While there may be no point in labeling a band as the next Mclusky when we already have the next Mclusky with Future of the Left, a band featuring 2/3 of Mclusky’s last lineup, there’s no denying the sonic similarities between Cardiff’s Mclusky and Birmingham’s (UK) Untitled Musical Project. There’s the heavy, thumping bass of Andrew Barry Graham, the frenetic rhythms of drummer James Peacock, and the sneering howl of guitarist/vocalist Kieran Duffy. And with song titles like “I May Not Be Jimi Hendrix, But At Least I’m Still Alive” and “It’s Not So Credible to Be So Intelligible” it’s apparent they share the Welsh rockers’ stinging wit as well.
Mcluskyism’s aside, this trio have delivered a taut, aggressive, and explosive debut disc of eight songs in little over 18 minutes. It’s the type of economic recording I can really appreciate. Who said discs have to be 30, 40, or 50 minutes? If you’ve got 18 minutes, then by all means, rock 18 minutes. Furthermore, if the people are to be believed, then they’re tired of buying discs for one or two good tracks. As Duffy recently told Paper This Walls, “I just don’t see the point in padding songs out to make up the disc space. I’m sure that in time we’ll write longer songs and evolve…but at the moment, everything can be said in sub-two-minute songs.” Or, as someone famous once said, “All killer, no filler.”
MP3:Untitled Musical Project – It’s Not Credible To Be So Inteligible
Untitled Musical Project – The People vs Michael Miller [youtube]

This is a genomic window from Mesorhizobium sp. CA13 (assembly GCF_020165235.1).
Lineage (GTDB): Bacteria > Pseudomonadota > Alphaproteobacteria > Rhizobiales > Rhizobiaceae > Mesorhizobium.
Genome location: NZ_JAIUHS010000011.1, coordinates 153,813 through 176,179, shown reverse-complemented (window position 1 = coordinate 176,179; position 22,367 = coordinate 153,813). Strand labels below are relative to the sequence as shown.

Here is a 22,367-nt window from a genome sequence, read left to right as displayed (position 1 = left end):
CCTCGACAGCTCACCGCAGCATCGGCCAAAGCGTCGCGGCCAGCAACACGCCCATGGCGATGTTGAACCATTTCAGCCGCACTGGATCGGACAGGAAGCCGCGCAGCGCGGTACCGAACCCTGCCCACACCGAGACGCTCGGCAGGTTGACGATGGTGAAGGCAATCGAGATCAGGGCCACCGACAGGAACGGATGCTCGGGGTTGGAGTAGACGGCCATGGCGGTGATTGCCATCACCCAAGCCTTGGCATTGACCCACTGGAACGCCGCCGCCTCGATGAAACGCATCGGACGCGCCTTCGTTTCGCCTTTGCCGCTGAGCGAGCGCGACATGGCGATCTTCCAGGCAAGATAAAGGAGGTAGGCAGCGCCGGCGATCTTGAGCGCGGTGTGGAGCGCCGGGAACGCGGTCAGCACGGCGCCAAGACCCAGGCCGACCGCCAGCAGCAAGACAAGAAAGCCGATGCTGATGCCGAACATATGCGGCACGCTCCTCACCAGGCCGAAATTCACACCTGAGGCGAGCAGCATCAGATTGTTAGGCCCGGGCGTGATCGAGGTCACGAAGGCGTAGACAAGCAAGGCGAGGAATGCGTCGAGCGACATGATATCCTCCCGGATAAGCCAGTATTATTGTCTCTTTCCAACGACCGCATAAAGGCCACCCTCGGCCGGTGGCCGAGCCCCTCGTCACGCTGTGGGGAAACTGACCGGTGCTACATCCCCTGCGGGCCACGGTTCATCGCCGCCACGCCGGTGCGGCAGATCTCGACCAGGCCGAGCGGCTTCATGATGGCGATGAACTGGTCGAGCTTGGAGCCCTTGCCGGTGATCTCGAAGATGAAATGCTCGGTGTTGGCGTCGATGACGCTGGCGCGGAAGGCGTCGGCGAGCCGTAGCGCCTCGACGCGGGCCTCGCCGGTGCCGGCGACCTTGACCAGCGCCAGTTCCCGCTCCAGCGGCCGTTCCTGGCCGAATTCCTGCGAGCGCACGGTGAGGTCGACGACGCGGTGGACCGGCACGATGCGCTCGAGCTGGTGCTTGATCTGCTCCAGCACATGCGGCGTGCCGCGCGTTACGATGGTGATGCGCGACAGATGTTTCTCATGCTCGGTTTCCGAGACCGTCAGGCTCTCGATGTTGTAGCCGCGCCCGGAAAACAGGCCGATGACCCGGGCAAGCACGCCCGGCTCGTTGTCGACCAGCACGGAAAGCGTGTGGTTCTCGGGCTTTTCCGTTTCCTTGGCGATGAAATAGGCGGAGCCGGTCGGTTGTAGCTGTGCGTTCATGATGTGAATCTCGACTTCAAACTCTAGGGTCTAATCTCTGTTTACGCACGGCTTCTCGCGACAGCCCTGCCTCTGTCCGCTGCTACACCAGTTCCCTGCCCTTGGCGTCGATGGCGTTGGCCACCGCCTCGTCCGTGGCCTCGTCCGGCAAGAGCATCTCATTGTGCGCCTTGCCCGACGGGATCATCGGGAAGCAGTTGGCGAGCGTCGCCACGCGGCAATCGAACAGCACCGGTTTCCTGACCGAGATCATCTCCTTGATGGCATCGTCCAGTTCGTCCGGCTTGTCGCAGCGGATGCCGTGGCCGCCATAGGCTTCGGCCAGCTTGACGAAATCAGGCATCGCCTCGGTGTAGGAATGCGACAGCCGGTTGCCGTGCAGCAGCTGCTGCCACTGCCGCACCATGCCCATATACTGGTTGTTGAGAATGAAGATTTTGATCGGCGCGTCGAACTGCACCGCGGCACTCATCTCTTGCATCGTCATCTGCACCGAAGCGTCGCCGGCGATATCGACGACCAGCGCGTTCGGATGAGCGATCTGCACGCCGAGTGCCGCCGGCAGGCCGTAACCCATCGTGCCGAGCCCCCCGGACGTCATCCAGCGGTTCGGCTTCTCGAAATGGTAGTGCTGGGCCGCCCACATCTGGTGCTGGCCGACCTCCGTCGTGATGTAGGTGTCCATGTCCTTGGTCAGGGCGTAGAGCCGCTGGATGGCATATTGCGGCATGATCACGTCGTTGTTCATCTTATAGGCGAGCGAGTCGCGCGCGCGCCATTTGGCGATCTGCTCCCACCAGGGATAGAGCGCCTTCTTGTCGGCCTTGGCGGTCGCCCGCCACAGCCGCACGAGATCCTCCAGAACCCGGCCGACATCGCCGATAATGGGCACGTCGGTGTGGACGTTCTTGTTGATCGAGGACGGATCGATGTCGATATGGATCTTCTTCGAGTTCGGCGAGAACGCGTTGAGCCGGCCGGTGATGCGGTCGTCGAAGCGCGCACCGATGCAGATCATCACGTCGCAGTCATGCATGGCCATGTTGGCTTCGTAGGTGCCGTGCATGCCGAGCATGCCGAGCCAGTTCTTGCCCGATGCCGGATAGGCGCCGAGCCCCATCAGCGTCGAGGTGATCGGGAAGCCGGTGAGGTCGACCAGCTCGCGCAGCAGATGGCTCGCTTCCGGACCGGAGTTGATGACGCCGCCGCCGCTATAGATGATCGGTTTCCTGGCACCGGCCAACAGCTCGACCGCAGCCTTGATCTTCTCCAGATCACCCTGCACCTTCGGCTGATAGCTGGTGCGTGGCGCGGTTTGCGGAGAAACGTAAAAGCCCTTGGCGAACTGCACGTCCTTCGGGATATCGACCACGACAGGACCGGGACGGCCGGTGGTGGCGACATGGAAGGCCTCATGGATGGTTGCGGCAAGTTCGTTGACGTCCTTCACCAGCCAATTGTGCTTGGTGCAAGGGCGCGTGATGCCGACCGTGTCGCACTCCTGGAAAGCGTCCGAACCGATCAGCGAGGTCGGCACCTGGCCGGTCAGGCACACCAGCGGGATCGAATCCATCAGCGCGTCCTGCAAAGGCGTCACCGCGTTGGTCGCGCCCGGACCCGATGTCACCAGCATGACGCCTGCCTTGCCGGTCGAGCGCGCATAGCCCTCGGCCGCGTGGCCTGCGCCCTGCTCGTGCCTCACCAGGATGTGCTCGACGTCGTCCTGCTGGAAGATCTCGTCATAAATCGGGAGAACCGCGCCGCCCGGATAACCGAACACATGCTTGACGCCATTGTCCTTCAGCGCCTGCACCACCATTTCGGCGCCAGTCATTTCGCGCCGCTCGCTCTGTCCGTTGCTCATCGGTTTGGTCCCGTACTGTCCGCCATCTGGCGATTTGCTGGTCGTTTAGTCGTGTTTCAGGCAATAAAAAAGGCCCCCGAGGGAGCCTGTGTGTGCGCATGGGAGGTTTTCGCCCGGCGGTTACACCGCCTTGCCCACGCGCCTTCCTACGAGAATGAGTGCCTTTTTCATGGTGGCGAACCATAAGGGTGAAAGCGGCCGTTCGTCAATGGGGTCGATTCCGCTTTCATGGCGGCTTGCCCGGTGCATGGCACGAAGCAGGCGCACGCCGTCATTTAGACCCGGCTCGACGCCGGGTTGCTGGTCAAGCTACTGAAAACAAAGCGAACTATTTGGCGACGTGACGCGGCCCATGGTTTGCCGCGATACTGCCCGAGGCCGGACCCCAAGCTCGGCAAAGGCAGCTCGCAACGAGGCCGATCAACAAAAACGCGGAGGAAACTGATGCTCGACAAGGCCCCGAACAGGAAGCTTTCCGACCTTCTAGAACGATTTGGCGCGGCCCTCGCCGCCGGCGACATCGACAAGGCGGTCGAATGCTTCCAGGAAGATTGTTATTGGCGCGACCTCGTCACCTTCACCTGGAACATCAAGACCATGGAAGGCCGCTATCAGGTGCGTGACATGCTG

photo by http://myspace.com/mrtreve
It pains me to admit this, but after my first few times through The Radishes’ album Good Machine my reactions ranged from “Meh” to “Ho-Hum” and “Blah.” I had made a critical mistake in gauging this band: I was looking for an intelligent angle on a loud rock band when I should have turned off my mind and turned up the volume. It’s a point I’ve made many times over in this blog: A good rock band doesn’t have to be new and different, or have the right influences and the right looks. A good rock band has to rock, and The Radishes can rock.
Coincidentally, the turning point came after I listened to Untitled Musical Project’s debut disc something like four times in a row Tuesday night, and I found myself clicking through my media library for some more tuneage with aggressive guitars and sneering vox. Hello Radishes.
There’s a lot of the classic Detroit Rock City sound in this band from San Fran and LA. Think Iggy, MC5, etc. Other times, I’m hearing classic thrash like Suicidal Tendencies, as the tune “Long Day in My Mind” with its spoken word verses has a certain “Institutionalized” quality to it. Most of the time, however, I’m just hearing good, solid Rock ‘N’ Roll.
MP3:The Radishes – Good Machine